Sen. Somers' taxpayer-funded Capitol Update looks like a campaign flier
When a big color pamphlet with a picture of a smiling state Sen. Heather Somers dropped out of my mailbox this week, I thought of it as the beginning of the election season campaign literature onslaught.
The mailings got increasingly sharp-elbowed during Somers' last bid for the 18th District seat she won in 2016, with attacks and counterattacks from each candidate.
This opening volley from Somers this summer is actually not legally a campaign communication. It is in fact a government-financed mailing to her constituents, one she is allowed to make throughout the district once in the year, no later than July 15 in an election year.
So it's the last chance for a legislator/candidate to use their franking privileges for free mailings, to make a last taxpayer-funded bid for voter loyalty.
I use Somers as an example here because I live in her district and got her pamphlet in my mail but, of course, she is just another lawmaker practicing the perks for incumbents that have been long baked into the system. It's widely used by both Democrats and Republicans.
The franking privileges have come under fire in recent years, with more than one newspaper calling for their abolishment, especially in an era when essential aid to municipalities and education is in such peril.
The money, some $1 million a year for both the House and Senate, is a trickle in the state budget. But it is totally unnecessary and a perk for incumbency that, in the digital age, has long outlived its original intent, the occasional letter from Hartford from your lawmaker.
A bill to end the practice was introduced in 2017 but never made it out of committee. Surprise, surprise.
The other argument against these "legislative updates" is that they tend to be rabidly partisan.
They stop short of patent campaign terminology. They don't actually ask for your vote.
But they certainly have the basics of campaign literature, like lots of flattering pictures of the lawmaker hard at work, in a hearing room, meeting with constituents, being interviewed, usually looking serious and engaged and hard at work doing the people's business.
What struck me about Somers' flier was how much positive spin she manages to put on a legislative session in which I think many voters, Republican and Democrat, might agree was a pretty big zero in the category of accomplishments.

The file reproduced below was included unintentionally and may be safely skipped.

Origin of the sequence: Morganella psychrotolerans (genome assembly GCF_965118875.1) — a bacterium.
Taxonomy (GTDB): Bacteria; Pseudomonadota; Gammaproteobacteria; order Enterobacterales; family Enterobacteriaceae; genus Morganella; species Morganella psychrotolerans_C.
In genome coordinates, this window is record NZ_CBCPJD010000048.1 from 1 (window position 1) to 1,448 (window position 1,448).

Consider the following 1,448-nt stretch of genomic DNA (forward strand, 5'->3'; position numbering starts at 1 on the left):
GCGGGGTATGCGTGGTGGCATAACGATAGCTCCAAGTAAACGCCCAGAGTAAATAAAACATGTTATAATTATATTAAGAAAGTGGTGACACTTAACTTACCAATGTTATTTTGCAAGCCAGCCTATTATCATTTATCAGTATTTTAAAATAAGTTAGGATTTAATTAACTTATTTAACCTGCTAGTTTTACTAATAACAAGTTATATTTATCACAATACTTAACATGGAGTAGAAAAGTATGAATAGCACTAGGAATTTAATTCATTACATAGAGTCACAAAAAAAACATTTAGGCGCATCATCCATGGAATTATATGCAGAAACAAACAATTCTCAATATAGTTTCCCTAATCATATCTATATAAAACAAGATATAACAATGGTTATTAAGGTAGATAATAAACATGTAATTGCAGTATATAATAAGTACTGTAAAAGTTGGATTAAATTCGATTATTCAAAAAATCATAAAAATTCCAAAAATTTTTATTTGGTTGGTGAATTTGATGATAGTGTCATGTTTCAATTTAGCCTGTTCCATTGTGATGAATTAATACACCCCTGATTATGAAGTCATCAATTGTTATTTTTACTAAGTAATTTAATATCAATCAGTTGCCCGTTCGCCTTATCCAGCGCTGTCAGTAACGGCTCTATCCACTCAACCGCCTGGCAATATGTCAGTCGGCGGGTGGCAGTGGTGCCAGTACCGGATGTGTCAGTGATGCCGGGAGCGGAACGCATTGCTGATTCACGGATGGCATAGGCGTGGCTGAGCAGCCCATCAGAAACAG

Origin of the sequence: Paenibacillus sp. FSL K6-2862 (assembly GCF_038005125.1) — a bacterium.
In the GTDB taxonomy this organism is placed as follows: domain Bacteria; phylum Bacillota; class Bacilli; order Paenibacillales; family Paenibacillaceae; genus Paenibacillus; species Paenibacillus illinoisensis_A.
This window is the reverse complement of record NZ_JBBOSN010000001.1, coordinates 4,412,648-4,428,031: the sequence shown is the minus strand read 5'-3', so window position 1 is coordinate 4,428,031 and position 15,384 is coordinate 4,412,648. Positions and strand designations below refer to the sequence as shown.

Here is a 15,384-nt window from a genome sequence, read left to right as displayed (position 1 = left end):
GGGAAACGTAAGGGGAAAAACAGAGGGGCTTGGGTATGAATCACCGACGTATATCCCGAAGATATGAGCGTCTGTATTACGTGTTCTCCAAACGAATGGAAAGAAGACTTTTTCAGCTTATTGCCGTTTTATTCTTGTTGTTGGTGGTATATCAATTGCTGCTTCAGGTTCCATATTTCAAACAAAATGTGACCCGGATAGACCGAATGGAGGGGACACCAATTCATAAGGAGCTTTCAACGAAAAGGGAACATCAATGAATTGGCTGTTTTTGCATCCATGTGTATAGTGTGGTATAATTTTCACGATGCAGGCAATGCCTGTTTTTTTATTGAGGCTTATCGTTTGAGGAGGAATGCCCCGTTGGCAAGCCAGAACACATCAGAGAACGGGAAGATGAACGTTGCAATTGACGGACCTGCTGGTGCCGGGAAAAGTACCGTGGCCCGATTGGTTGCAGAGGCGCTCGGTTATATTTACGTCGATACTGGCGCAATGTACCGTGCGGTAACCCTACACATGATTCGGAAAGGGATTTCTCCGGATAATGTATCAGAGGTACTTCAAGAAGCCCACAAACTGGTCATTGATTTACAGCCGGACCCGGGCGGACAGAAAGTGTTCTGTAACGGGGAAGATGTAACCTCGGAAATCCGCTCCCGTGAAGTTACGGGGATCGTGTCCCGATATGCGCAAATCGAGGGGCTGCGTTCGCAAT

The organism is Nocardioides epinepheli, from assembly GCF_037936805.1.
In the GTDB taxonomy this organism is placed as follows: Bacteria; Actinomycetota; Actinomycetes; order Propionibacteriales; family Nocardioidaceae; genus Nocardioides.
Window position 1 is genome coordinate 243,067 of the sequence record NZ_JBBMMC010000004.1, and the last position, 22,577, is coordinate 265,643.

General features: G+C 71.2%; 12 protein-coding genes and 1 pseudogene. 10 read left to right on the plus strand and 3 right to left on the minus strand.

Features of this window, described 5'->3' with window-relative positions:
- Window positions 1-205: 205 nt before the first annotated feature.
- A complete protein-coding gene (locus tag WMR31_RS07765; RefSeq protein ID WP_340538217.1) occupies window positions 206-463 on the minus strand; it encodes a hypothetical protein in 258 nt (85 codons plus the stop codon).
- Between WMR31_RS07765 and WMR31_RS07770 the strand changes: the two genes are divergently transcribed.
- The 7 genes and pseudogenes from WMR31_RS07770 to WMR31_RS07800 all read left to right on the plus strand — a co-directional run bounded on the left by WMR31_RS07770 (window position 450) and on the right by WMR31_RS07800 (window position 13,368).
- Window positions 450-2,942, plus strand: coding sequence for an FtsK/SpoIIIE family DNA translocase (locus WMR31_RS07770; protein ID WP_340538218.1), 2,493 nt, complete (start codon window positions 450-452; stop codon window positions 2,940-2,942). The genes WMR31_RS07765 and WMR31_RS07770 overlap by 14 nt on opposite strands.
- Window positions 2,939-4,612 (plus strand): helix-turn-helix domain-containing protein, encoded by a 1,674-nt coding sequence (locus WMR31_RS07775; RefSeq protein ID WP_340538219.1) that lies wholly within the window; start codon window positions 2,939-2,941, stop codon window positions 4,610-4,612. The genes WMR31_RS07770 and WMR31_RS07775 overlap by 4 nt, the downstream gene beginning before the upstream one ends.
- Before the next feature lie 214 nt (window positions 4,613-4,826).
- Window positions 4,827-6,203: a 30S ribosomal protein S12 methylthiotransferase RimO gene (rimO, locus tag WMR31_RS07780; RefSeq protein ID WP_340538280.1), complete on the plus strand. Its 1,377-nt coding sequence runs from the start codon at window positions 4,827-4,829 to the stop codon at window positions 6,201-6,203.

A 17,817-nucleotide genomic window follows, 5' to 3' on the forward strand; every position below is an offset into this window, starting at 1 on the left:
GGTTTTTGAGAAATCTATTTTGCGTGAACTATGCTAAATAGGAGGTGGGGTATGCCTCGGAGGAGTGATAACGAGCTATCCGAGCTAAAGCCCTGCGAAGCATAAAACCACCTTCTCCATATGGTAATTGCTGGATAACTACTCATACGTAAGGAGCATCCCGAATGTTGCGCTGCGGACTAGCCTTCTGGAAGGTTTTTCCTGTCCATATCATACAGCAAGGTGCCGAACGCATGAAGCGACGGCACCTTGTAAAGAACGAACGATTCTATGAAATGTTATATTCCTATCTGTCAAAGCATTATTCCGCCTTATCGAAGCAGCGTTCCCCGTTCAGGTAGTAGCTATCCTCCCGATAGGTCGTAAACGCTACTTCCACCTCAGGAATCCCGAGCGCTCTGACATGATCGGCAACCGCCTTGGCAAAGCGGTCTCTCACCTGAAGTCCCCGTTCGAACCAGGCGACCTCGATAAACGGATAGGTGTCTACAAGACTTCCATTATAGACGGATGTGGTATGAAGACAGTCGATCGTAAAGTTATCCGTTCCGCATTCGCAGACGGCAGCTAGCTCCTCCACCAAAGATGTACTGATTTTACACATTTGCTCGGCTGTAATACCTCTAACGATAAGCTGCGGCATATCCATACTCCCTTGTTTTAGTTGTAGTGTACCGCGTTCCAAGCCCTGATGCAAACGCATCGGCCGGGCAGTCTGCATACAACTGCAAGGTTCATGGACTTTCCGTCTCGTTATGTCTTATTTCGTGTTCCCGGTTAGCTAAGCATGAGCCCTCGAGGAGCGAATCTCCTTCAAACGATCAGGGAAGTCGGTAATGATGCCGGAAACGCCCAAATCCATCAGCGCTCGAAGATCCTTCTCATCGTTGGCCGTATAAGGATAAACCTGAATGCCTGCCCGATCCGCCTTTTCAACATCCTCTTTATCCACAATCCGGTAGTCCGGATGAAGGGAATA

The big elephant in the room, the state's pension commitment, lives on and keeps growing, and not many thorny issues, like transportation woes and the state's gambling future, got resolved.
Wouldn't most voters agree that legislators wedged some more rags in the leaking ship of state, enough to limp beyond the next election with boasts that no new taxes were levied?
Honestly, to read Somers' 2018 Capitol update, with its talk of treatment for opioid abuse, funding for schools and municipalities, help for the elderly and people with intellectual disabilities, you would think that Connecticut somehow last year had managed to widen the social safety net and improve residents' lives without one dime in new taxes.
Welcome to legislative updates in the campaign season.
Of course, I couldn't help but be bemused to see a Republican candidate, whose party in Washington has been busy undermining government ethics, attacking health care benefits, undermining the Justice Department and law enforcement, shredding environmental regulation and now putting the right to abortion at risk, to be boasting of what she has done to improve health care and fight corruption.
This is at the heart of the strange compromise of Connecticut citizens, often voting different parties and priorities for Hartford and Washington, that I believe may start to unravel in this crucial election year, when so many national issues and decisions are coming home to roost. Many Connecticut residents have lost deductions as the result of the Republicans' tax reform.
It is interesting that I haven't seen any fliers recently from my state representative, a Democrat. But then, she's not running for re-election.
This is the opinion of David Collins.
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